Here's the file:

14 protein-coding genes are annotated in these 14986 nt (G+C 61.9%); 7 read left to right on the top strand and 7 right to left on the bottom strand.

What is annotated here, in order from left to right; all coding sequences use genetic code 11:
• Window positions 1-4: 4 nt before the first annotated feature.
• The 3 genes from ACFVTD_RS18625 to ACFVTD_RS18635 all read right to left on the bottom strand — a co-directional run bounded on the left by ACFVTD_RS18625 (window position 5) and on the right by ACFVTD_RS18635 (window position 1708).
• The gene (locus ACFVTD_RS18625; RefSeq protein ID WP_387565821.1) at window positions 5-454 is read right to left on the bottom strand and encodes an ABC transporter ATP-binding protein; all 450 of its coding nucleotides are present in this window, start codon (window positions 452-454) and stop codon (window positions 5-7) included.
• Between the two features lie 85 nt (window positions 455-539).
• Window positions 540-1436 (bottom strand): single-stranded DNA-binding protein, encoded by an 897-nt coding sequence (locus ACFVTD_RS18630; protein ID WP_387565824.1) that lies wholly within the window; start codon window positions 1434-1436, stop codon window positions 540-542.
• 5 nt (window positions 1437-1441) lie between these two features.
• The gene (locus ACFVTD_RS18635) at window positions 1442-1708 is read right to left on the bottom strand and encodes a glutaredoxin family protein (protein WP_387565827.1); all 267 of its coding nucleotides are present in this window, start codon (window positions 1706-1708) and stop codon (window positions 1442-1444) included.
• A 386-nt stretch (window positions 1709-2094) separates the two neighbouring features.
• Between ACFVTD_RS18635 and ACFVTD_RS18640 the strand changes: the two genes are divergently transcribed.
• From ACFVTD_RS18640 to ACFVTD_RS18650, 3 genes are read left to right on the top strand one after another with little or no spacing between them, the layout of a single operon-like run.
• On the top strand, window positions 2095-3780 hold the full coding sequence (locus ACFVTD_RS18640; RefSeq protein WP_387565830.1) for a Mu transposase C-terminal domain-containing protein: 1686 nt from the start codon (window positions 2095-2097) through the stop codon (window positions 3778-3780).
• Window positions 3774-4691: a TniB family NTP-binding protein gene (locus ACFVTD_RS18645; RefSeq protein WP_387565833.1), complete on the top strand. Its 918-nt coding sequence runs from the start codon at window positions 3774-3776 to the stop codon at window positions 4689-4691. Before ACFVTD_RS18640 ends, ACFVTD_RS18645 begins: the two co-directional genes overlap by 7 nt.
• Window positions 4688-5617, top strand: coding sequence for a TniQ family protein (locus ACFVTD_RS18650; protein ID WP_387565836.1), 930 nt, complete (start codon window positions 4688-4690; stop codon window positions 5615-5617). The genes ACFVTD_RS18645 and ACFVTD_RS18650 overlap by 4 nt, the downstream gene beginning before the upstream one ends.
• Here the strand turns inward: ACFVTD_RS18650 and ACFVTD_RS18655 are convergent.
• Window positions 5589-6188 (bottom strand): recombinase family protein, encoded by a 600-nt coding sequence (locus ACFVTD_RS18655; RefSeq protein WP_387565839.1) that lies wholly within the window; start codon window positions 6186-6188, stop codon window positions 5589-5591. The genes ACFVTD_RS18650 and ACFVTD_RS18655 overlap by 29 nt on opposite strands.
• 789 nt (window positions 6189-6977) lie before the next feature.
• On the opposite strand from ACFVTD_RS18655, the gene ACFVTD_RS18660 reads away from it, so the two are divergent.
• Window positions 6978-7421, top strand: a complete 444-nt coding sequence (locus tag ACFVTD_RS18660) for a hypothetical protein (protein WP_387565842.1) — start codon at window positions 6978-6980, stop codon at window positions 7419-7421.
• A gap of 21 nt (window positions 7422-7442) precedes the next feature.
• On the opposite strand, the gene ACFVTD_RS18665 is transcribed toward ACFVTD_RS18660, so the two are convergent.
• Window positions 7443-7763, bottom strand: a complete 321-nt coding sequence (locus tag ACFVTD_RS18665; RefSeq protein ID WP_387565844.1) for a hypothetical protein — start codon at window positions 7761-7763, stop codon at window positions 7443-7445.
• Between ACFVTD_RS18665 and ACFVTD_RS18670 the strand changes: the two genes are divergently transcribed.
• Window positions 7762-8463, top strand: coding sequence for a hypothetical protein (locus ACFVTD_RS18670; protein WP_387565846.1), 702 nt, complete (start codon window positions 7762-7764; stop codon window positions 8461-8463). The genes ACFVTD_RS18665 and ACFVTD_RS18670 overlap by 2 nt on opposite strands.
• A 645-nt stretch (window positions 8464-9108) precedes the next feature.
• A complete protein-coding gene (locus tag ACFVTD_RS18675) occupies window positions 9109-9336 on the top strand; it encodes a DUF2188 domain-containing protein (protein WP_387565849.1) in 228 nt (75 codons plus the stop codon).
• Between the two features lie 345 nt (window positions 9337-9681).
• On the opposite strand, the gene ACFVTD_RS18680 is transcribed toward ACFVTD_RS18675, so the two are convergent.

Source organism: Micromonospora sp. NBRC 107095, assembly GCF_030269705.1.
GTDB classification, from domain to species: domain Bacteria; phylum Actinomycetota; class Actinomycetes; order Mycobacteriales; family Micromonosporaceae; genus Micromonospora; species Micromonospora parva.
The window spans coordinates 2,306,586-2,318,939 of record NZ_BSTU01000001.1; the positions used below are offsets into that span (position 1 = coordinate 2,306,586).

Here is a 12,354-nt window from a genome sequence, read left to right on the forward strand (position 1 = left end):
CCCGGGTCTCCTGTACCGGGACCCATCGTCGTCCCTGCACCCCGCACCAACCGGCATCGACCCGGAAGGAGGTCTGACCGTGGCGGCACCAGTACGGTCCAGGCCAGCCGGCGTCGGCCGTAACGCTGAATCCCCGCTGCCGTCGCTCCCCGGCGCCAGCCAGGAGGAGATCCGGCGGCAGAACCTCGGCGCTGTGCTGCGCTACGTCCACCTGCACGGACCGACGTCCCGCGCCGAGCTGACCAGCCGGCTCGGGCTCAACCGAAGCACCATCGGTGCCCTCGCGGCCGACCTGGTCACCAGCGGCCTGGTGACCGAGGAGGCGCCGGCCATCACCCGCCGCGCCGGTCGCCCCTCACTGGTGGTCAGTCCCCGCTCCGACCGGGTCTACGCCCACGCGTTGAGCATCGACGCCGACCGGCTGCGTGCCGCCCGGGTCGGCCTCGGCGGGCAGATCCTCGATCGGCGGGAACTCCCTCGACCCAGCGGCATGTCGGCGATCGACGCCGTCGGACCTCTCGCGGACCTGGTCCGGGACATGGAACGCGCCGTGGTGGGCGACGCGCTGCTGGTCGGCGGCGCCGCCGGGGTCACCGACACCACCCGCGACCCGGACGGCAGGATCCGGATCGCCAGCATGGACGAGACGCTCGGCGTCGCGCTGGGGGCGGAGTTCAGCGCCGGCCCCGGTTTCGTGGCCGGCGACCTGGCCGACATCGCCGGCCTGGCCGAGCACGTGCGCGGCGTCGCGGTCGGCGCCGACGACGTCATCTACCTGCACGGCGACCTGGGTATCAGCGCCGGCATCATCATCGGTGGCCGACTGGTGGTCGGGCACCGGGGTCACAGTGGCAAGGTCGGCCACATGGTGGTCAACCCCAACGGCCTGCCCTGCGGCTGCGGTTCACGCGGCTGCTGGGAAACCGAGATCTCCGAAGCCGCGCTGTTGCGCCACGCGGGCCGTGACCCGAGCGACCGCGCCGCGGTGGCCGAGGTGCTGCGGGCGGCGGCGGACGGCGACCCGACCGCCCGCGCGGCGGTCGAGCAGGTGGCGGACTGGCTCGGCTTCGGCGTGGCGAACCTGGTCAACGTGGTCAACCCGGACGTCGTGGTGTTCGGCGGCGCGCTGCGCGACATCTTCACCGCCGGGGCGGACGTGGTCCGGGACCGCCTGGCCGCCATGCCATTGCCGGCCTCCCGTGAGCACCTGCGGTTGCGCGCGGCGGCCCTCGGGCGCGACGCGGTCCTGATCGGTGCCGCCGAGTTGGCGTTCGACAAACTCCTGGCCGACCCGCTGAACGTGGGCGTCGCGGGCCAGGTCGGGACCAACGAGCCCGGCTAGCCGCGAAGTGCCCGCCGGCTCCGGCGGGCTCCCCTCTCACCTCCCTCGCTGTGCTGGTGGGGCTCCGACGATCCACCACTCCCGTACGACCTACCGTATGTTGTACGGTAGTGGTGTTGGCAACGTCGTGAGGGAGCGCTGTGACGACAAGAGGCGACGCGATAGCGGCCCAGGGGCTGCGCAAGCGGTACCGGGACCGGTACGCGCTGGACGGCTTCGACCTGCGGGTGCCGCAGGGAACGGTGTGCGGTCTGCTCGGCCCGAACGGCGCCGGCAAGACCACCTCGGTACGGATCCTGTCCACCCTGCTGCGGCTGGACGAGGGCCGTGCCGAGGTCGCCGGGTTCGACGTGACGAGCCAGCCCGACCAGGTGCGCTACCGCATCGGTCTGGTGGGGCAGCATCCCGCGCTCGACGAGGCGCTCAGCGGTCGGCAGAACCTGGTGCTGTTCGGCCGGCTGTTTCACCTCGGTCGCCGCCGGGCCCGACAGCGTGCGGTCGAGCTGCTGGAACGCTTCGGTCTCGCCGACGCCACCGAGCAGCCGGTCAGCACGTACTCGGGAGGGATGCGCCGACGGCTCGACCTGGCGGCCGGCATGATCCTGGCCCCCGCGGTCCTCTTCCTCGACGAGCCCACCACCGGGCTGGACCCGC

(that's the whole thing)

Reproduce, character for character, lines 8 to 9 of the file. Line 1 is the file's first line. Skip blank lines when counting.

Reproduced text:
• 5 nt (window positions 1437-1441) lie between these two features.
• The gene (locus ACFVTD_RS18635) at window positions 1442-1708 is read right to left on the bottom strand and encodes a glutaredoxin family protein (protein WP_387565827.1); all 267 of its coding nucleotides are present in this window, start codon (window positions 1706-1708) and stop codon (window positions 1442-1444) included.